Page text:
1 The group based television studio script (40%) is designed as formative assessment towards the as-live recording of the television magazine programme. It will test the students ability to work collaboratively towards a creative media product and their understanding of the stages involved in producing television.
2. The group as-live 15 minute television magazine programme (60%) will test the students ability to work collaboratively towards a creative media product, to manage the pressures of media production, and to contribute different roles to television production. The television programme assessment will incorporate elements of reflective self and peer assessment in the production of an accompanying (1000 word) reflective report.
Brown, L. and Duthie, L. (2016) The TV studio production handbook. London: I.B. Tauris. Available at: https://ebookcentral.proquest.com/lib/londonmet/detail.action?docID=4755043.
Austin, T. & Wilma de Jong, (2009) Rethinking Documentary. London: McGraw Hill
Bernard, S. C. (2016) Documentary storytelling: creative nonfiction on screen. 4th edition. New York: Focal Press. Available at: http://0-search.ebscohost.com.emu.londonmet.ac.uk/login.aspx?direct=true&db=nlebk&AN=1131973&site=ehost-live.
Bignell, J., Orlebar, J. & Holland, P. (2017). The New Television Handbook. London: Routledge
Bruzzi, S. (2000/2006) New Documentary. London: Routledge
Creeber, G., (2002) The Television Genre Book. London: BFI Publishing
Creeber, G., (2006) Tele-Visions. London: BFI Publishing
Crisell, A. (2002) An introductory history of British broadcasting. 2nd edition. London : Routledge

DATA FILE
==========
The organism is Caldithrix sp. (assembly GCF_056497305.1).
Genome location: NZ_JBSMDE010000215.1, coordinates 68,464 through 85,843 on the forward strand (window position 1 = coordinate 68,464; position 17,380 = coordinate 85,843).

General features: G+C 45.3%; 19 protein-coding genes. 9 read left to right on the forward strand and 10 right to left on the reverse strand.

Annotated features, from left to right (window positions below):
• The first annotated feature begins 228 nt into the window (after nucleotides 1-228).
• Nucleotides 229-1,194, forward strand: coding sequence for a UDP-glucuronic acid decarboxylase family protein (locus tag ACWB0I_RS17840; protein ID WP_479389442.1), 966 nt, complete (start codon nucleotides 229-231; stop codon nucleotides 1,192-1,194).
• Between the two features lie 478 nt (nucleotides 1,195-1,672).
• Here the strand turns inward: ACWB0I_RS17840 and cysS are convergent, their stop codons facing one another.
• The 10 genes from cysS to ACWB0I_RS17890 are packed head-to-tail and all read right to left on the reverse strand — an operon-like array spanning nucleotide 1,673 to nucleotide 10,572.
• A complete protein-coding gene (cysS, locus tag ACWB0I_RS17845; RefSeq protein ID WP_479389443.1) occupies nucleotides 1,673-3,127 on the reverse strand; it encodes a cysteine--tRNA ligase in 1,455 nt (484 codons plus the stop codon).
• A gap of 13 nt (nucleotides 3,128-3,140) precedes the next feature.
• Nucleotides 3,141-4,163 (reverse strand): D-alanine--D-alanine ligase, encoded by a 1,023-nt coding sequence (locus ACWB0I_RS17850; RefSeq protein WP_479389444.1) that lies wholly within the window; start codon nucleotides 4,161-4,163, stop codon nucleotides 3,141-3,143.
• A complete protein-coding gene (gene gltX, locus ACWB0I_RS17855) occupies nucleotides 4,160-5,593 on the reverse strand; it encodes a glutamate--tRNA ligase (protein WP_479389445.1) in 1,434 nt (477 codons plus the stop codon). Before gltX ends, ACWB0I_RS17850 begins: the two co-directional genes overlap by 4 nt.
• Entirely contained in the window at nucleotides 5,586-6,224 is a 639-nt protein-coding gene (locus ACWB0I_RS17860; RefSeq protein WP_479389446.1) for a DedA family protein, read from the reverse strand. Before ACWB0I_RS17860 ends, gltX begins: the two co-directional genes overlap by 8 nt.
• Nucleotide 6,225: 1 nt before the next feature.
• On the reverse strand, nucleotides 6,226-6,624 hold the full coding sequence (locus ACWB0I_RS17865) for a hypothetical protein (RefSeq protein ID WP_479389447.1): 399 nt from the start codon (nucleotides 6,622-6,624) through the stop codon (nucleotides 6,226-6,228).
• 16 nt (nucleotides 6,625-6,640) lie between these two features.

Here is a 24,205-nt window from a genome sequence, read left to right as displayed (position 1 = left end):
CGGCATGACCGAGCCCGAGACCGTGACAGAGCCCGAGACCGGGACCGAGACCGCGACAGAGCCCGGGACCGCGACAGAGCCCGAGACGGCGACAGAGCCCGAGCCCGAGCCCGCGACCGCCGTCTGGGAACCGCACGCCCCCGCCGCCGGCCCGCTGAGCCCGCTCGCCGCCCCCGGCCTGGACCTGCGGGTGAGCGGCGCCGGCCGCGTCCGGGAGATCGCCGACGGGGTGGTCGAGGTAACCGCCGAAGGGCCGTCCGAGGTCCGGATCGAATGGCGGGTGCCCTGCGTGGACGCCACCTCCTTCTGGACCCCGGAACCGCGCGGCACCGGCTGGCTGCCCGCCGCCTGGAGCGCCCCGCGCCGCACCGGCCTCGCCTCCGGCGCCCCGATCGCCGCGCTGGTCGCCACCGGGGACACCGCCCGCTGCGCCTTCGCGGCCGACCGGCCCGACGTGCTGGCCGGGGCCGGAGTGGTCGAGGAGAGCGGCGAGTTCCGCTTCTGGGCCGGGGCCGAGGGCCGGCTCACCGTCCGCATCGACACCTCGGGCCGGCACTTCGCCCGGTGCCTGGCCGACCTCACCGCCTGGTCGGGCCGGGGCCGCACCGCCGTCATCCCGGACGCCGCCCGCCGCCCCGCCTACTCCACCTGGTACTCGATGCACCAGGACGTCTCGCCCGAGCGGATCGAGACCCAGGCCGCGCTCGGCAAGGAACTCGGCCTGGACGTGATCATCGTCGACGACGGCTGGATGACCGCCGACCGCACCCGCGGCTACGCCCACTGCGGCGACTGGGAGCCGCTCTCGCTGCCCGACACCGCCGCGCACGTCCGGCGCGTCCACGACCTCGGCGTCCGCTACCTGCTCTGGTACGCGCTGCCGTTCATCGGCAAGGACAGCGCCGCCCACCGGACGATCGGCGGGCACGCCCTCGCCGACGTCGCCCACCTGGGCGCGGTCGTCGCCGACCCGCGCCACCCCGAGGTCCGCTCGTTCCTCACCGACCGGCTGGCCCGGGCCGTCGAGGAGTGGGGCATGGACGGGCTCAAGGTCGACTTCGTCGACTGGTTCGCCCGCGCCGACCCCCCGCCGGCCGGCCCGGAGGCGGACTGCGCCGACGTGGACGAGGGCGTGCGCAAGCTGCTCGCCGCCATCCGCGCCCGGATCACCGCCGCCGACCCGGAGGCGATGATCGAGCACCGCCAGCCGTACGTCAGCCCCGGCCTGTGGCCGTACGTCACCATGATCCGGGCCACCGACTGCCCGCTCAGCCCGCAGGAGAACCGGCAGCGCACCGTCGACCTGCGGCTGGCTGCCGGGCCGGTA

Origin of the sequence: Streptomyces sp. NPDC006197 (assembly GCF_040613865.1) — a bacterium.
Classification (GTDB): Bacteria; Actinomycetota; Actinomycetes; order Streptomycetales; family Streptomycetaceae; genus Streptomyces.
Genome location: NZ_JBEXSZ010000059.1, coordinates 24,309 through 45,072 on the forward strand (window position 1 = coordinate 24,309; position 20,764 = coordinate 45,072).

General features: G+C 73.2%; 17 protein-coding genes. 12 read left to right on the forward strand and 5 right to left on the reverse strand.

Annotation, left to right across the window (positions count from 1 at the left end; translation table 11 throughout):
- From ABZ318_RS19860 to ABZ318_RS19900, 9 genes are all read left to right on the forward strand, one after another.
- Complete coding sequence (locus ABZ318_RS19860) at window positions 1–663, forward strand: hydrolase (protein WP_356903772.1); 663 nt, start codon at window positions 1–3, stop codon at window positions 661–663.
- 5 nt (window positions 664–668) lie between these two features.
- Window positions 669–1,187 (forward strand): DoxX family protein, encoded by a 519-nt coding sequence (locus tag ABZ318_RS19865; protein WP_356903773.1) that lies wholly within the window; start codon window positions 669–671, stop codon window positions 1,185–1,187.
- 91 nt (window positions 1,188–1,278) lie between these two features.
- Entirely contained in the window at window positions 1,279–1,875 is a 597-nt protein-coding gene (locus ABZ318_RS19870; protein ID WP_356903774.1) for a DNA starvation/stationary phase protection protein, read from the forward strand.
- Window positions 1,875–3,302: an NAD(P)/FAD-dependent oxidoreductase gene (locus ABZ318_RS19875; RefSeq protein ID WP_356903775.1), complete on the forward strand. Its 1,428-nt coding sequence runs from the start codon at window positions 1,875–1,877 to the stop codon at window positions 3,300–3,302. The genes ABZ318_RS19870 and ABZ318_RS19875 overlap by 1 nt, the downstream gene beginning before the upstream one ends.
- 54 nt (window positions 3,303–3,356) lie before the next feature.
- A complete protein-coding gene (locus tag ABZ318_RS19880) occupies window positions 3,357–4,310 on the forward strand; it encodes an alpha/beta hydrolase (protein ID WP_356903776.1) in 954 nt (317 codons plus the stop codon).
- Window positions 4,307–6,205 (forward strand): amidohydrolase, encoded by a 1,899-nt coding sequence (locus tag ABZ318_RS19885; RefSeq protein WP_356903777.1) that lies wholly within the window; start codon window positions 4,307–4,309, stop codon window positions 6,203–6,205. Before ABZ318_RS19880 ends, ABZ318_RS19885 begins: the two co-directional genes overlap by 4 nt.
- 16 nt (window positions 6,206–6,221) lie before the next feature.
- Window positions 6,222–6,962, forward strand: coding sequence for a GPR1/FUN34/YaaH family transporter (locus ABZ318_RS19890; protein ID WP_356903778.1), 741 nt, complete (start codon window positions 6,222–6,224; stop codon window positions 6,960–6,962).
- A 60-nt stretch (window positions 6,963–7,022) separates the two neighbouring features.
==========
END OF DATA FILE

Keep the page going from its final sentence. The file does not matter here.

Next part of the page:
Ellis, J. (2011), Documentary: Witness and Self-revelation. London: Routledge
Ellis, J., (2000). Seeing Things: Television in the Age of Uncertainty. London: I.B. Tauris.
Geraghty, C. & Lusted, D. (1998) The Television Studies Book. London: Arnold
Hilmes, M. (2002) The Television History Book. London: BFI Publishing.
Lees, N. (2010) Greenlit: developing factual/reality TV ideas from concept to pitch. London: Methuen Drama. Available at: http://catalogue.londonmet.ac.uk/record=b2147117~S1.
Miller, T. (2002). Television Studies. London: BFI Publishing
Nichols, B. Introduction to Documentary (2001/10) Indiana: Indiana University Press
Owens, J. (2020) Television production. Seventeenth edition. New York: Routledge. Available at: https://ebookcentral.proquest.com/lib/londonmet/detail.action?docID=5883368.
Singleton-Turner, R. (2010) Cue and cut: a practical approach to working in multi-camera studios. Manchester: Manchester University Press.
Spiegel, L. & Jan Olsson. (eds.) (2004) Television after TV: Essays on a Medium in Transition.
Durham & London: Duke University Press
Van Hurkman, A. (2014) Color correction handbook: professional techniques for video and cinema. 2nd edition. [San Francisco, California]: Peachpit Press. Available at: http://catalogue.londonmet.ac.uk/record=b2152118~S1.
Williams R. (1992). Television: Technology and Cultural Form. London: Routledge. (Original work published 1975).
Winston, B. Claiming the Real: The Documentary Film Revisited (1995). London: BFI
Journals and Articles
New Review of Film & Television Studies
European Journal of Cultural Studies
Television & New Media
International Journal of Cultural Studies
Journal of British Cinema and Television
New Media Age
BBC Public documents
Department of Culture Media and Sport legislation and policy documentation